The danger signs throughout the U.S. economy point toward even one of the historically safest and most stable investment vehicles – government bonds.
Bonds produced poor returns for investors in 2022, which was a historically bad year for government debt instruments. The bond market was hard hit in the last year by the Federal Reserve’s fiscal policy maneuvers to attempt to stem the tide of surging inflation.
Morningstar Research Services chief market strategist Dave Sekera said U.S. bond markets “experienced their worst annual performance since the inception of Morningstar’s fixed-income indexes.” He said that his research going back to 1976 indicates last year was the “worst performance for fixed income ever.”
Sekera added: “No part of the fixed-income markets was spared, as rising interest rates across the entire bond yield curve pushed down bond prices.”
Santa Clara University business professor Edward McQuarrie told reporters that inflation is “kryptonite” to the bond market. His review of the last year was even harsher than Sekera’s. McQuarrie said, “Even if you go back 250 years, you can’t find a worse year than 2022.”
The heart of 2022's dismal bond market performance was, of course, soaring inflation and the resulting about-face from the Fed. After bulking up its balance sheet from 18% of GDP (pre-pandemic) to 36% in 2021, it went into rapid reverse. pic.twitter.com/A0CIUm9AM4
— Jurrien Timmer (@TimmerFidelity) January 9, 2023
Investment giant Fidelity said last month that Bloomberg Barclay’s US Aggregate Bond Index would show a loss in a second consecutive year in 2022 for the first time. The firm noted the simple market process in which “bond prices typically fall when yields rise.”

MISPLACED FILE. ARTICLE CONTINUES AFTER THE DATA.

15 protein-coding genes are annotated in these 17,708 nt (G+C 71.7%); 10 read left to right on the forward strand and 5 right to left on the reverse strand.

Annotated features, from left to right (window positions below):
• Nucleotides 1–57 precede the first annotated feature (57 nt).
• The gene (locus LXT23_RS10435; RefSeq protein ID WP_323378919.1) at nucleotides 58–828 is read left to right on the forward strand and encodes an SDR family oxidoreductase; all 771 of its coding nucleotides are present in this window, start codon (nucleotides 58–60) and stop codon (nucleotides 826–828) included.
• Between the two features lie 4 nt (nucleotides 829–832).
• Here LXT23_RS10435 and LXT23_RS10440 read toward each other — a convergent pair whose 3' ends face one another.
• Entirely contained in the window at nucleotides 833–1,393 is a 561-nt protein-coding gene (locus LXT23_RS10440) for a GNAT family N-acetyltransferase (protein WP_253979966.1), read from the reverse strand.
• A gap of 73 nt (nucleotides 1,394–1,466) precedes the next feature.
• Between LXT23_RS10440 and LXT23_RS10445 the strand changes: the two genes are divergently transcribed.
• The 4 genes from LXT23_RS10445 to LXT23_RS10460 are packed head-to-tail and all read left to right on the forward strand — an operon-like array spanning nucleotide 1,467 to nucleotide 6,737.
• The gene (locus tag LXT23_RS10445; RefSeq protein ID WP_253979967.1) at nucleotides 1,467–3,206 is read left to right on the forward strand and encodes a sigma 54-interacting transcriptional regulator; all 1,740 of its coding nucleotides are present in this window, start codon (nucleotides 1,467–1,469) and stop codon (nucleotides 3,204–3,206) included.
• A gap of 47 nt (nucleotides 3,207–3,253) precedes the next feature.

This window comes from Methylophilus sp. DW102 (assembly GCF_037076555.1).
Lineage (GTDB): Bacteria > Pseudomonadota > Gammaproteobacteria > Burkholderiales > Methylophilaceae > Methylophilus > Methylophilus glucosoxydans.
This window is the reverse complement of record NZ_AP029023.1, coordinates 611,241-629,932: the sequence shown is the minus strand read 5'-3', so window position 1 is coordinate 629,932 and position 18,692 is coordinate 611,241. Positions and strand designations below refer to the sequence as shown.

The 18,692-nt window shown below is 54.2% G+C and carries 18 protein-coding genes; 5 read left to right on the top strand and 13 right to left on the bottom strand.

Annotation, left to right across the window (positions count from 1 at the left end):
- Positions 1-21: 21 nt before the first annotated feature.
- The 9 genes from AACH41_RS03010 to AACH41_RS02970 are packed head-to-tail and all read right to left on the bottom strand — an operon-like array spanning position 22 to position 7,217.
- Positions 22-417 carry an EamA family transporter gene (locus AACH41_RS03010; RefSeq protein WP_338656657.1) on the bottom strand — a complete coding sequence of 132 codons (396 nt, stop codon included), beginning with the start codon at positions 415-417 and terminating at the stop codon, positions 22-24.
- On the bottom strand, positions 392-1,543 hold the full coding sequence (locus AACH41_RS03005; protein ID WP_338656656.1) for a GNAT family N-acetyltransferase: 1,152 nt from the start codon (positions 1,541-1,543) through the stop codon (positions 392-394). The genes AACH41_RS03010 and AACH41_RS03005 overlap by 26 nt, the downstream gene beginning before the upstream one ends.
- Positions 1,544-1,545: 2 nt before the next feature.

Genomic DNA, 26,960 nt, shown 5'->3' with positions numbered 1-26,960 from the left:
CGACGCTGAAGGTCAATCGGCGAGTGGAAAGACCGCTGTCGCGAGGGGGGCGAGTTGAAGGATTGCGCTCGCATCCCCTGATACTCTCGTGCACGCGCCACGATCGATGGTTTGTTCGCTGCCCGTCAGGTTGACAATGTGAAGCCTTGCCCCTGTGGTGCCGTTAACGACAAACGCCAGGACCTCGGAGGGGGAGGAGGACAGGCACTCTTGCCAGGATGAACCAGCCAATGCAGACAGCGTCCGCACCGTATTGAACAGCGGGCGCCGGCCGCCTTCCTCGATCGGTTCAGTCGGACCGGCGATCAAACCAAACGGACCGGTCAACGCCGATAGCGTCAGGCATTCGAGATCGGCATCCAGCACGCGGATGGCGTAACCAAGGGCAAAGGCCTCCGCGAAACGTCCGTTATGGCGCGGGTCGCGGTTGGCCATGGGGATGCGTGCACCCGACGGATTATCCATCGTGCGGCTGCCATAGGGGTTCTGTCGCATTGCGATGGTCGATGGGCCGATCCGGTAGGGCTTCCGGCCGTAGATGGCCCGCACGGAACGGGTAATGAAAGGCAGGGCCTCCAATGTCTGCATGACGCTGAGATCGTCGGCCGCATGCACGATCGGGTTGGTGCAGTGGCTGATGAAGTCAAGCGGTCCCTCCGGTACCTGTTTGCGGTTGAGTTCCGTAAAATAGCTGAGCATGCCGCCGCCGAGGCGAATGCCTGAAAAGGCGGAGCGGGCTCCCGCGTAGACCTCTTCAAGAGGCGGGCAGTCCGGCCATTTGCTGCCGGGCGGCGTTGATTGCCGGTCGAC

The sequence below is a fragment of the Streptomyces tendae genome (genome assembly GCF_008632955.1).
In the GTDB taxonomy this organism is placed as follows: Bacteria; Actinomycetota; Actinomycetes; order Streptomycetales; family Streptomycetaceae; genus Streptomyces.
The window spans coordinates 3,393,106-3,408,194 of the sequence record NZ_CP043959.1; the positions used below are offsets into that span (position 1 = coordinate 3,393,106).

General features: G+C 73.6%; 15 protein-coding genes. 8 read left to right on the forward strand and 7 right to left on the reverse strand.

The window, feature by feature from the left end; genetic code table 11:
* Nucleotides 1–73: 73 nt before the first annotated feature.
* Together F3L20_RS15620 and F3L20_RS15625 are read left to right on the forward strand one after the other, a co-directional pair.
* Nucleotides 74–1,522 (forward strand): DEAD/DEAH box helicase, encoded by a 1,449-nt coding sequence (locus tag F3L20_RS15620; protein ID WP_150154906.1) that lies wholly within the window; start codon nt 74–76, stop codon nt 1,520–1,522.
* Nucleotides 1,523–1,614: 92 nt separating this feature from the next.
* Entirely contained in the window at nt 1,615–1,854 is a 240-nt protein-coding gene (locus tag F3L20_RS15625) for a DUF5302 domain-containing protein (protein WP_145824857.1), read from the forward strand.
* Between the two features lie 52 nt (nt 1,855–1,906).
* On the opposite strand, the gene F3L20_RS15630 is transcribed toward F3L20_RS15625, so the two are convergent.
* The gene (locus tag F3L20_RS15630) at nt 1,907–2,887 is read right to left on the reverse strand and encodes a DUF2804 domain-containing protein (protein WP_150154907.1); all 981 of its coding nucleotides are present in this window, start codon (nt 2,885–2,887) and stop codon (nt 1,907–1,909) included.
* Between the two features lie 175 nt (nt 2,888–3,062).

As the Fed engaged in rapid and steep interest rate hikes, “investors who feared falling prices sold bonds.”
With the COVID-19 pandemic fading in 2022, the Fed found itself shifting policies from “supporting markets to trying to fight inflation, and bond markets reacted badly,” according to Fidelity.
Financial experts are now left with hopes that inflation will subside. The inflation that plagued 2022 was caused by a combination of factors, led by massive federal spending that caused record spikes in the money supply. In addition, the new levels of cash in the economy were mismatched with a diminished supply of products because of the pandemic shutdowns, supply chain crunches globally, and a robust labor market.
U.S. stock markets also had a poor year in 2022, entering bear market territory in the first and second quarters amid surging inflation and rising interest rates.
Wealth Logic founder and financial planner Allan Roth wrote last week in an article for AARP: “Good riddance to 2022, at least from a financial perspective.” He noted that “bonds lost nearly as much as stocks, even when you count reinvested interest.”
Roth added that using “traditional statistical measurements, the loss for the first three quarters of the year should happen about once every 50 million years.”